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Project #152:
Digital access to primary care for older people during COVID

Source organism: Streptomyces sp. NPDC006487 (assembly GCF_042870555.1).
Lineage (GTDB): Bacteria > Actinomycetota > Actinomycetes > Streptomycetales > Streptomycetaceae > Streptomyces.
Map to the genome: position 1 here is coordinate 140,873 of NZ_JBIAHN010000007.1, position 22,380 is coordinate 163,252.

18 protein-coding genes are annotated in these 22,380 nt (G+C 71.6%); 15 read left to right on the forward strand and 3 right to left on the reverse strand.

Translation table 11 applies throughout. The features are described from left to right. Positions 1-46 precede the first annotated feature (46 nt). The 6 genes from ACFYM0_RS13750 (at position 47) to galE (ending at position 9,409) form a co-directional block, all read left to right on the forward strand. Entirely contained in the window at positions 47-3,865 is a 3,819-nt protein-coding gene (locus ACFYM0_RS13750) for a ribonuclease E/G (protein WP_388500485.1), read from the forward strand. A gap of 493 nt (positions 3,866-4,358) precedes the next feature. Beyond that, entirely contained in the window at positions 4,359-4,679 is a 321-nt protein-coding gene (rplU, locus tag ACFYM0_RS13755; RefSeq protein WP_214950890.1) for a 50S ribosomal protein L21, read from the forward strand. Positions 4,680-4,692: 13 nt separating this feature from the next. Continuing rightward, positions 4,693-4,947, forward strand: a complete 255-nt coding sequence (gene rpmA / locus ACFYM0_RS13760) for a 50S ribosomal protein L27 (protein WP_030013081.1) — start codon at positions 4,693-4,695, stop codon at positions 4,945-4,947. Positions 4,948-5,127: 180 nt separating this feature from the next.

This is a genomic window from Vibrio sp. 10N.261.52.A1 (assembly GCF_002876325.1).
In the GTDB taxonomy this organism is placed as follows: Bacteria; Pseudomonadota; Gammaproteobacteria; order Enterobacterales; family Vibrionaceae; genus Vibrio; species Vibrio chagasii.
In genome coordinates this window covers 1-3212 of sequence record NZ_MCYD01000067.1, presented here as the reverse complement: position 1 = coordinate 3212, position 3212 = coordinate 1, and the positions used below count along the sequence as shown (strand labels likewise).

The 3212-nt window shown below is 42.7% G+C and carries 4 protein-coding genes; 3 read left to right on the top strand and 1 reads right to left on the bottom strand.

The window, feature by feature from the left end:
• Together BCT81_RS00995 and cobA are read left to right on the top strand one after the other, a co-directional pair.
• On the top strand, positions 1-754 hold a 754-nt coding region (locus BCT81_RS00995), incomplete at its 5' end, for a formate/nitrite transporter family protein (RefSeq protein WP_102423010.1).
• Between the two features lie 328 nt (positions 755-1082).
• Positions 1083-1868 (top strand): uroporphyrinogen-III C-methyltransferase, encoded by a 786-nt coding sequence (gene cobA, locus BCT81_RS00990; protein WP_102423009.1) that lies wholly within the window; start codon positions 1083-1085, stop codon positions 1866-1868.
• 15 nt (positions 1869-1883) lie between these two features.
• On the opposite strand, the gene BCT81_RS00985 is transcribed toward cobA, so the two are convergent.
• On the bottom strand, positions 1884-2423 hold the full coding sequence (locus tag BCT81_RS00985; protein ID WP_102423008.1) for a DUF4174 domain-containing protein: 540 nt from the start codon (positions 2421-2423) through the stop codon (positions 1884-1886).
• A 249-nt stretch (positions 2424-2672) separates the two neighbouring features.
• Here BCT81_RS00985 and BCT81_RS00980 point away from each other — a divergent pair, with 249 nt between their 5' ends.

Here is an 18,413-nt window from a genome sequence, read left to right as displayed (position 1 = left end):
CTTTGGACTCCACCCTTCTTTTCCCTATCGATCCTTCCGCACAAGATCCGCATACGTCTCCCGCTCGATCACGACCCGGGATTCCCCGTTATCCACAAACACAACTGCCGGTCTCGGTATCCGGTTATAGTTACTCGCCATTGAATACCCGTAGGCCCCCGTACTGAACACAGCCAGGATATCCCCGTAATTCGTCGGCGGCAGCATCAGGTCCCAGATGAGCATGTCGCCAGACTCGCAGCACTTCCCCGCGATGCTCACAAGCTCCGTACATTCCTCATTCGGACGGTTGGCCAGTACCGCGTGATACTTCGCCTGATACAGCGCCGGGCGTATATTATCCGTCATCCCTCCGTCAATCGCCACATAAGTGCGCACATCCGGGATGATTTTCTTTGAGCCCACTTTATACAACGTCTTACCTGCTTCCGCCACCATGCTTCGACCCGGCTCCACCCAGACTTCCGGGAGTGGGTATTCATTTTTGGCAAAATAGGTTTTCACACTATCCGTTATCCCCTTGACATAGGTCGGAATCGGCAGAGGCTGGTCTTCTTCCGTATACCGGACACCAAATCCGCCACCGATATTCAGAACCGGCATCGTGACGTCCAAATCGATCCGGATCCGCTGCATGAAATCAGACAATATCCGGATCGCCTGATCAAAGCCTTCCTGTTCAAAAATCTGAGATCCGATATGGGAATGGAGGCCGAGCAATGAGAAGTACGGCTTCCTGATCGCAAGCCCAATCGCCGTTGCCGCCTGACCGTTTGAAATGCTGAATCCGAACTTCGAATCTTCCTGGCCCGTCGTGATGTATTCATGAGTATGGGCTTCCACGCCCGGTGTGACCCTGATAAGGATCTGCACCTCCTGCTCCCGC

For at least a decade, the World Health Organization and the NHS have been encouraging use of digital technology to improve health and care services. This has expanded during the COVID-19 pandemic, where lockdowns and social restrictions have been accompanied by rapid roll-out of digital technologies to maintain access to health and care services. Government policy outlines a ‘digital first’ vision that prioritises the development of digital access to health and care services, e.g., by the NHS App as the ‘front door’ to the NHS. However, there concerns that older people are being disadvantaged and excluded with the increased use of digital technologies. The NIHR Older People and Frailty Policy Research Unit has conducted two evidence reviews exploring the impact of digital technologies on older people’s access to health and care. The first, conducted before the pandemic, found a lack of evidence that digital technologies could support older people’s access to health and care. The second has looked at what research has been conducted on the digitalisation of health and care services since the start of the pandemic. Most research so far has been small-scale and has focused on telephone access. There is an urgent need for detailed analysis of the impacts of pandemic-driven digitalisation of health and care services on older people. In particular, there is a need for a focus on potential health inequalities among different groups of older people (e.g., socioeconomic and ethnic groups). In this study, we propose to analyse electronic medical records in England to explore the impact on older people of digitalised GP access during the pandemic. We will analyse data from adult patients aged at least 18 who were registered with GPs between January 2019 to February 2022, with a specific interest in comparing consultation data for those aged under 65 and 65+.